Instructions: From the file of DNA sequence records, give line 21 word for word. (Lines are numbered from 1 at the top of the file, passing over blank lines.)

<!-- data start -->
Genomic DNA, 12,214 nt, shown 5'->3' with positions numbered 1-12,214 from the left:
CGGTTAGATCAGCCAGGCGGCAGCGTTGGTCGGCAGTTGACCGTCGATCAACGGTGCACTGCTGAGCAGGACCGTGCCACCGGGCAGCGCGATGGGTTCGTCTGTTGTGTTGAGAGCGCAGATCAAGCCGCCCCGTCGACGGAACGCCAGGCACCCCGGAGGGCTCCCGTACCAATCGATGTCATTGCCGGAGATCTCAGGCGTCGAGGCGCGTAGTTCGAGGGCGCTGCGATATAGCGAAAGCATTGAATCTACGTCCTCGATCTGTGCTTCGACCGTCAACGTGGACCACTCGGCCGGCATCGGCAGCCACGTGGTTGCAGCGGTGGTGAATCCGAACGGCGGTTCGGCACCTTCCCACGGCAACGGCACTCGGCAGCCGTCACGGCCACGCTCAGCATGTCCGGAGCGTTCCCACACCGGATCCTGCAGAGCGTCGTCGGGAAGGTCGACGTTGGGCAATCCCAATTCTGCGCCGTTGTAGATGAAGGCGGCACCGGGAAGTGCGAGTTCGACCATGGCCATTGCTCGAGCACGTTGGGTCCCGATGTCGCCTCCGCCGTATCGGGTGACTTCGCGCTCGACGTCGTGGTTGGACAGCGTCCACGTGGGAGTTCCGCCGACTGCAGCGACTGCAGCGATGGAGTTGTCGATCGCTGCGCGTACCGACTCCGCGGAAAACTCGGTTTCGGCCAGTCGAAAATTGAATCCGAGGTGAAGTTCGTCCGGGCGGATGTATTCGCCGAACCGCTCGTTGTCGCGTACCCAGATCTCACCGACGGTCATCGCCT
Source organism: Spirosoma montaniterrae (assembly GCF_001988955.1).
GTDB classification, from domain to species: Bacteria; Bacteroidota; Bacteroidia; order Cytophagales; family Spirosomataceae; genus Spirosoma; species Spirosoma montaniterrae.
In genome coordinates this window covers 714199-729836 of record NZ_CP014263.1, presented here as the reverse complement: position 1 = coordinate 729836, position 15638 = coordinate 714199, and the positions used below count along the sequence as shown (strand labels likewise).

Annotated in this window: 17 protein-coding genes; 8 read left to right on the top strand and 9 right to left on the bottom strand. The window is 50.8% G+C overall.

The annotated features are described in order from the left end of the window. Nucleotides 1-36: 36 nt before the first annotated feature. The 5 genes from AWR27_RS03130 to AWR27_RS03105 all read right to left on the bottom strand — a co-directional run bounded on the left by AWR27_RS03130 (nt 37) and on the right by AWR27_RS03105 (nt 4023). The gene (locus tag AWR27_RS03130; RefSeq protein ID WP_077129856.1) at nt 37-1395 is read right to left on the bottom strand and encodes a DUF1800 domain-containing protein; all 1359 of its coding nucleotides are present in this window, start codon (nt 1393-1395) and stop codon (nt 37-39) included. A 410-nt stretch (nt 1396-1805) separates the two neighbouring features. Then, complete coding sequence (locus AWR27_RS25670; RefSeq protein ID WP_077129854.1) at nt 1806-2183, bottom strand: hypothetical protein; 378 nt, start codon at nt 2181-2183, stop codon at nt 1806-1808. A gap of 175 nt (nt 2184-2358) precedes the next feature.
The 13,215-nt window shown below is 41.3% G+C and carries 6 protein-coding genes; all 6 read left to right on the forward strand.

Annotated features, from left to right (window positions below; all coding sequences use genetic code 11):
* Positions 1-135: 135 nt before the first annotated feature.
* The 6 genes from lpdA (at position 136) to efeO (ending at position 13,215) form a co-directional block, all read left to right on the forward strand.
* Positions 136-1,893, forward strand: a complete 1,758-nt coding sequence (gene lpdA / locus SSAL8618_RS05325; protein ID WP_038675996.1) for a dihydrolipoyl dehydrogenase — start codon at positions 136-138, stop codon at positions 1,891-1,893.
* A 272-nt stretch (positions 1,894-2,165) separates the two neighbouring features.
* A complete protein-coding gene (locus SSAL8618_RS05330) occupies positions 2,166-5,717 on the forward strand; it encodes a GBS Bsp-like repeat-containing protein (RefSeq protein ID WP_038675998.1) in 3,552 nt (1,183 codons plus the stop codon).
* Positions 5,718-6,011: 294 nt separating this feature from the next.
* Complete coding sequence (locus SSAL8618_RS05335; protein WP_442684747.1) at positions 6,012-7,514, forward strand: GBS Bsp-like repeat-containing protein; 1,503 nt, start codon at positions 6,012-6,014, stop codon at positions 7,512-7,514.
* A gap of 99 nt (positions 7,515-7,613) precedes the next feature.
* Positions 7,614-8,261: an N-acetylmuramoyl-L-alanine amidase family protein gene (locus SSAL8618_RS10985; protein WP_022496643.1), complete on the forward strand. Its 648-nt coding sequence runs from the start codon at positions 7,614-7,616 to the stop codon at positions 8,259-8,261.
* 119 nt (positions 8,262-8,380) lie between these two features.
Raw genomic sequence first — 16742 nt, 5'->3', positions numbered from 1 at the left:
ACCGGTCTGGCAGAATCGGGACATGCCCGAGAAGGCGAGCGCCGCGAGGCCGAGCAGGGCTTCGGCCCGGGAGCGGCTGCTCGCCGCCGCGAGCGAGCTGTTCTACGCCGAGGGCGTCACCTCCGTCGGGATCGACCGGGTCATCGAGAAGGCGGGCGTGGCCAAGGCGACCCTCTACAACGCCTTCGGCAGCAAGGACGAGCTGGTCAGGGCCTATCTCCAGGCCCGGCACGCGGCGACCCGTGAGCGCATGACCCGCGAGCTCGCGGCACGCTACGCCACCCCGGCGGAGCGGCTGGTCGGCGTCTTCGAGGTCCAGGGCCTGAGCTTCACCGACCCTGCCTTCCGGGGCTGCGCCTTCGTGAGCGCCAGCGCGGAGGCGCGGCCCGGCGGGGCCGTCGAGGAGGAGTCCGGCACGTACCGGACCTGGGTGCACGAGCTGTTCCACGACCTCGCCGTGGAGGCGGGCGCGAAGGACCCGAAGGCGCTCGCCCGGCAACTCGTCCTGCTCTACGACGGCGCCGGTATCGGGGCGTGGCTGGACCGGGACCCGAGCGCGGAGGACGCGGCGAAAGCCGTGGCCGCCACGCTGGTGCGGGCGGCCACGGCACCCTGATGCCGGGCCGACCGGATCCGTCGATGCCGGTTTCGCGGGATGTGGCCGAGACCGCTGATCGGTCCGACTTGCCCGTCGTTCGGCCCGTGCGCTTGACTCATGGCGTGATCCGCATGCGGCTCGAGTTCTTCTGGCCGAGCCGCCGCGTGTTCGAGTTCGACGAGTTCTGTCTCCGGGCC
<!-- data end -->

ACCGGTCTGGCAGAATCGGGACATGCCCGAGAAGGCGAGCGCCGCGAGGCCGAGCAGGGCTTCGGCCCGGGAGCGGCTGCTCGCCGCCGCGAGCGAGCTGTTCTACGCCGAGGGCGTCACCTCCGTCGGGATCGACCGGGTCATCGAGAAGGCGGGCGTGGCCAAGGCGACCCTCTACAACGCCTTCGGCAGCAAGGACGAGCTGGTCAGGGCCTATCTCCAGGCCCGGCACGCGGCGACCCGTGAGCGCATGACCCGCGAGCTCGCGGCACGCTACGCCACCCCGGCGGAGCGGCTGGTCGGCGTCTTCGAGGTCCAGGGCCTGAGCTTCACCGACCCTGCCTTCCGGGGCTGCGCCTTCGTGAGCGCCAGCGCGGAGGCGCGGCCCGGCGGGGCCGTCGAGGAGGAGTCCGGCACGTACCGGACCTGGGTGCACGAGCTGTTCCACGACCTCGCCGTGGAGGCGGGCGCGAAGGACCCGAAGGCGCTCGCCCGGCAACTCGTCCTGCTCTACGACGGCGCCGGTATCGGGGCGTGGCTGGACCGGGACCCGAGCGCGGAGGACGCGGCGAAAGCCGTGGCCGCCACGCTGGTGCGGGCGGCCACGGCACCCTGATGCCGGGCCGACCGGATCCGTCGATGCCGGTTTCGCGGGATGTGGCCGAGACCGCTGATCGGTCCGACTTGCCCGTCGTTCGGCCCGTGCGCTTGACTCATGGCGTGATCCGCATGCGGCTCGAGTTCTTCTGGCCGAGCCGCCGCGTGTTCGAGTTCGACGAGTTCTGTCTCCGGGCC